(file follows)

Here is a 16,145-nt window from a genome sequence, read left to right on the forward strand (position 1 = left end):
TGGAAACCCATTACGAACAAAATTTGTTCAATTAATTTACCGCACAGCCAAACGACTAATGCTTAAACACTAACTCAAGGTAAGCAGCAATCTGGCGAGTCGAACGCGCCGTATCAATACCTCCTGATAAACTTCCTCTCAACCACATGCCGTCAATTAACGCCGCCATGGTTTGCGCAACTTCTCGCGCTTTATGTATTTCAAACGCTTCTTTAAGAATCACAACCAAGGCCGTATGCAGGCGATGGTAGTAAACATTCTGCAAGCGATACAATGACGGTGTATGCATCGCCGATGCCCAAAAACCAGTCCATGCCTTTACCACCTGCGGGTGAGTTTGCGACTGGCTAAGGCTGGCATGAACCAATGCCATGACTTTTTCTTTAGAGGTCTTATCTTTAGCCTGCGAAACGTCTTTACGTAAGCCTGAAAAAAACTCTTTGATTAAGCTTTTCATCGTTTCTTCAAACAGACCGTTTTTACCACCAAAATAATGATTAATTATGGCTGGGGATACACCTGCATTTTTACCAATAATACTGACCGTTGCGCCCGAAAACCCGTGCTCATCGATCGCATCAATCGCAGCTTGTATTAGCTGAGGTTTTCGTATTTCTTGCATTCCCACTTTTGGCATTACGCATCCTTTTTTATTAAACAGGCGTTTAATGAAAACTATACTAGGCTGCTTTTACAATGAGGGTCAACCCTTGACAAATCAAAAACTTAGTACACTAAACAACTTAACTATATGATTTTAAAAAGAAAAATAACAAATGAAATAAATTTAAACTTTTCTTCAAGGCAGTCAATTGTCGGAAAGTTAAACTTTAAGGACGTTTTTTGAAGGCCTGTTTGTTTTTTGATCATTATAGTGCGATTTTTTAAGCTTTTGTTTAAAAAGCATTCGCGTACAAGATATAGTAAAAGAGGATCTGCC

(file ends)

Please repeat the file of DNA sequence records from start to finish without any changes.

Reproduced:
Here is a 16,145-nt window from a genome sequence, read left to right on the forward strand (position 1 = left end):
TGGAAACCCATTACGAACAAAATTTGTTCAATTAATTTACCGCACAGCCAAACGACTAATGCTTAAACACTAACTCAAGGTAAGCAGCAATCTGGCGAGTCGAACGCGCCGTATCAATACCTCCTGATAAACTTCCTCTCAACCACATGCCGTCAATTAACGCCGCCATGGTTTGCGCAACTTCTCGCGCTTTATGTATTTCAAACGCTTCTTTAAGAATCACAACCAAGGCCGTATGCAGGCGATGGTAGTAAACATTCTGCAAGCGATACAATGACGGTGTATGCATCGCCGATGCCCAAAAACCAGTCCATGCCTTTACCACCTGCGGGTGAGTTTGCGACTGGCTAAGGCTGGCATGAACCAATGCCATGACTTTTTCTTTAGAGGTCTTATCTTTAGCCTGCGAAACGTCTTTACGTAAGCCTGAAAAAAACTCTTTGATTAAGCTTTTCATCGTTTCTTCAAACAGACCGTTTTTACCACCAAAATAATGATTAATTATGGCTGGGGATACACCTGCATTTTTACCAATAATACTGACCGTTGCGCCCGAAAACCCGTGCTCATCGATCGCATCAATCGCAGCTTGTATTAGCTGAGGTTTTCGTATTTCTTGCATTCCCACTTTTGGCATTACGCATCCTTTTTTATTAAACAGGCGTTTAATGAAAACTATACTAGGCTGCTTTTACAATGAGGGTCAACCCTTGACAAATCAAAAACTTAGTACACTAAACAACTTAACTATATGATTTTAAAAAGAAAAATAACAAATGAAATAAATTTAAACTTTTCTTCAAGGCAGTCAATTGTCGGAAAGTTAAACTTTAAGGACGTTTTTTGAAGGCCTGTTTGTTTTTTGATCATTATAGTGCGATTTTTTAAGCTTTTGTTTAAAAAGCATTCGCGTACAAGATATAGTAAAAGAGGATCTGCC